Islamic sharia law courts in Britain are exploiting a little-known legal clause to make their verdicts officially binding under UK law in cases including divorce, financial disputes and even domestic violence.
A new network of courts in five major cities is hearing cases where Muslims involved agree to be bound by traditional sharia law, and under the 1996 Arbitration Act the court's decisions can then be enforced by the county courts or the High Court.
Officials behind the new system claim to have dealt with more than 100 cases since last summer, including six involving domestic violence which is a criminal rather than civil offence, and said they hoped to take over growing numbers of 'smaller' criminal cases in future.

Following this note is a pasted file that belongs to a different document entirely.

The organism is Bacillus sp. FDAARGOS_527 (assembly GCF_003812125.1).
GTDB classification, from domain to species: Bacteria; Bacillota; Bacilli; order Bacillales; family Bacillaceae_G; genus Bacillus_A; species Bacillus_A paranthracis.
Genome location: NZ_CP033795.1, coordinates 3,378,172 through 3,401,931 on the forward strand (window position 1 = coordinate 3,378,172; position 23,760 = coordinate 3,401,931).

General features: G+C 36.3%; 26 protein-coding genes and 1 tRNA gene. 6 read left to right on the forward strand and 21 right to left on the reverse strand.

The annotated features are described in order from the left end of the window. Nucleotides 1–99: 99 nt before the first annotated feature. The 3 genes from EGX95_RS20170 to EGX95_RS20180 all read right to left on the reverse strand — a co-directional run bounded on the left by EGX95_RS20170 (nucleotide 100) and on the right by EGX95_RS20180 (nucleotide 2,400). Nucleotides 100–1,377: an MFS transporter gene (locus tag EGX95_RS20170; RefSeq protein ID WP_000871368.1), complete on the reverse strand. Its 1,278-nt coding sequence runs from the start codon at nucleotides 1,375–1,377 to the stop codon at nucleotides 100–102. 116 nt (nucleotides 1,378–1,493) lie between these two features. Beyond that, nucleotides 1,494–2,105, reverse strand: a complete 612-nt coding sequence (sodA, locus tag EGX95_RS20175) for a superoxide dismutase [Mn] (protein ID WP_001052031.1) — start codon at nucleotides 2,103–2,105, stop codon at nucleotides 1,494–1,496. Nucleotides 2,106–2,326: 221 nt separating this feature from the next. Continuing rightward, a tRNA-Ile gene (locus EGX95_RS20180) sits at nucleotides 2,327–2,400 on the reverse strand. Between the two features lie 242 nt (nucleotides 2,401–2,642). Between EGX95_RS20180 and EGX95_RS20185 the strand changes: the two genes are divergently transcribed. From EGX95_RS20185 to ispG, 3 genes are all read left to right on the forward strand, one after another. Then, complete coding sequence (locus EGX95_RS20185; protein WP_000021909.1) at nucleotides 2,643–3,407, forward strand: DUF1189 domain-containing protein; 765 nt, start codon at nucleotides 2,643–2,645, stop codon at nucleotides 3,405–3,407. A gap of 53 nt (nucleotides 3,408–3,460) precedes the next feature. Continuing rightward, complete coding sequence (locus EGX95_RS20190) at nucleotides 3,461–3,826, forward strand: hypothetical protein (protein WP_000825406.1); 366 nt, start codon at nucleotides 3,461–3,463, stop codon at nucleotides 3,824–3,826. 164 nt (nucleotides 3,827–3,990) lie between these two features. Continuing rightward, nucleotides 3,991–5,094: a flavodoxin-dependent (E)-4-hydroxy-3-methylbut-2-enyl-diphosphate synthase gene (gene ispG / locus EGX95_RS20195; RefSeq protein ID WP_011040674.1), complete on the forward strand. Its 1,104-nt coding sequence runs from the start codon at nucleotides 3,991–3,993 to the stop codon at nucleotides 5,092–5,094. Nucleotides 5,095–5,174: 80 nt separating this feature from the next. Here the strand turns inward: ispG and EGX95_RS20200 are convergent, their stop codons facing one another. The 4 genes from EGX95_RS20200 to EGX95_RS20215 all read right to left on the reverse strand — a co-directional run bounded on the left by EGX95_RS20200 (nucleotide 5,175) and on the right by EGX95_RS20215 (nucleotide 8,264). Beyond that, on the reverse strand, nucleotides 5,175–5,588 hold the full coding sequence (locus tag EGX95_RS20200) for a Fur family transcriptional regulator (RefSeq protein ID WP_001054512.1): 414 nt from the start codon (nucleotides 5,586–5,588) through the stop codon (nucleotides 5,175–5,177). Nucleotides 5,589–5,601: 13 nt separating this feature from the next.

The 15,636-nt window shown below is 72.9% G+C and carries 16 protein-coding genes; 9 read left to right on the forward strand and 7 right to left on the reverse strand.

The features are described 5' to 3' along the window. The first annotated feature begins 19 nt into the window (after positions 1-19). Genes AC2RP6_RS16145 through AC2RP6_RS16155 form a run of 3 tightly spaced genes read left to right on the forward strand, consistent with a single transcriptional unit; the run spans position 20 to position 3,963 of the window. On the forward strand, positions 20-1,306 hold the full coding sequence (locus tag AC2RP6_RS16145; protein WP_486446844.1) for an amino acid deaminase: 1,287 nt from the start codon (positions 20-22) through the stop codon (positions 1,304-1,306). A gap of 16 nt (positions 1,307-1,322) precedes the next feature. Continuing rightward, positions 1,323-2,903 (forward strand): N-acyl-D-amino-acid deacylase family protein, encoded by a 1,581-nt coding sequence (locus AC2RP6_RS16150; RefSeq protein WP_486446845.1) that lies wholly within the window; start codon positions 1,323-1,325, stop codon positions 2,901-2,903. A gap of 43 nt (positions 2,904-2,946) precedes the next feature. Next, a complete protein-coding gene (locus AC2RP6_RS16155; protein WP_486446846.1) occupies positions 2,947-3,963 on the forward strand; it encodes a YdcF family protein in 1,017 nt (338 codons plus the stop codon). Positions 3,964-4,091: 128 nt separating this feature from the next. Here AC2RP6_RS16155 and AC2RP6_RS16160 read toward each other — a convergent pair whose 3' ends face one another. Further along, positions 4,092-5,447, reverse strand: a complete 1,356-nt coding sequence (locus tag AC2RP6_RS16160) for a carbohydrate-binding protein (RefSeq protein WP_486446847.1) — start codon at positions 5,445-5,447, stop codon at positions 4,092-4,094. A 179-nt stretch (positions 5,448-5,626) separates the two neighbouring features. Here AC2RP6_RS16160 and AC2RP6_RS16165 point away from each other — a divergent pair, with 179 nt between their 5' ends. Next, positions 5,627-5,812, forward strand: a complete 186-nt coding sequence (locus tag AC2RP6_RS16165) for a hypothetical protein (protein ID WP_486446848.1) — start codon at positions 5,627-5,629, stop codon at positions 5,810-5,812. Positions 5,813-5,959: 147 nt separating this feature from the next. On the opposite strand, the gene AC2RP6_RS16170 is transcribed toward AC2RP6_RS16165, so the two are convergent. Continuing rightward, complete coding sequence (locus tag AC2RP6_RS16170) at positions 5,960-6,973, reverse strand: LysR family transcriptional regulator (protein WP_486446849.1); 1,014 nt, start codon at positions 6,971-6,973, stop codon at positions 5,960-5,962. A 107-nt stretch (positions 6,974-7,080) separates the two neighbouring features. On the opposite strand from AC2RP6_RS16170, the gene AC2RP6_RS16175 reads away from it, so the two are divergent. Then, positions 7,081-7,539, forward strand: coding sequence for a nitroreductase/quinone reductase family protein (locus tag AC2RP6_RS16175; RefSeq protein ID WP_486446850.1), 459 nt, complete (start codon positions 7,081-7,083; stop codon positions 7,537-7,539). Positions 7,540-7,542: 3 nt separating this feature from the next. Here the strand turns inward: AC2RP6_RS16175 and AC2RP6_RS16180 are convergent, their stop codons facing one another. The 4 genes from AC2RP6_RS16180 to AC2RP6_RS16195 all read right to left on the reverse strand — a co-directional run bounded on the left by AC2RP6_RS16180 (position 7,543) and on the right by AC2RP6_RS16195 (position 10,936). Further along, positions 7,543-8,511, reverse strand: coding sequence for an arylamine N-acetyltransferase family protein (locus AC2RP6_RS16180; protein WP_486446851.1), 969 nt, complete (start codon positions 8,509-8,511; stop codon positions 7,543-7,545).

The revelations sparked uproar yesterday, with warnings that the fundamental principle of equal treatment for all - the bedrock of British justice - was being gravely undermined.
Critics fear Britain's Islamic hard-liners will now try to make sharia law the dominant legal system in Muslim neighbourhoods, and warn that women often receive less favourable treatment at the hands of the traditional Islamic courts.
The issue erupted into a major controversy earlier this year after the Archbishop of Canterbury Dr Rowan Williams claimed publicly that formal recognition of sharia law 'seemed unavoidable', and Lord Chief Justice Lord Phillips gave his backing to the use of Islamic courts to deal with family, marital and financial disputes.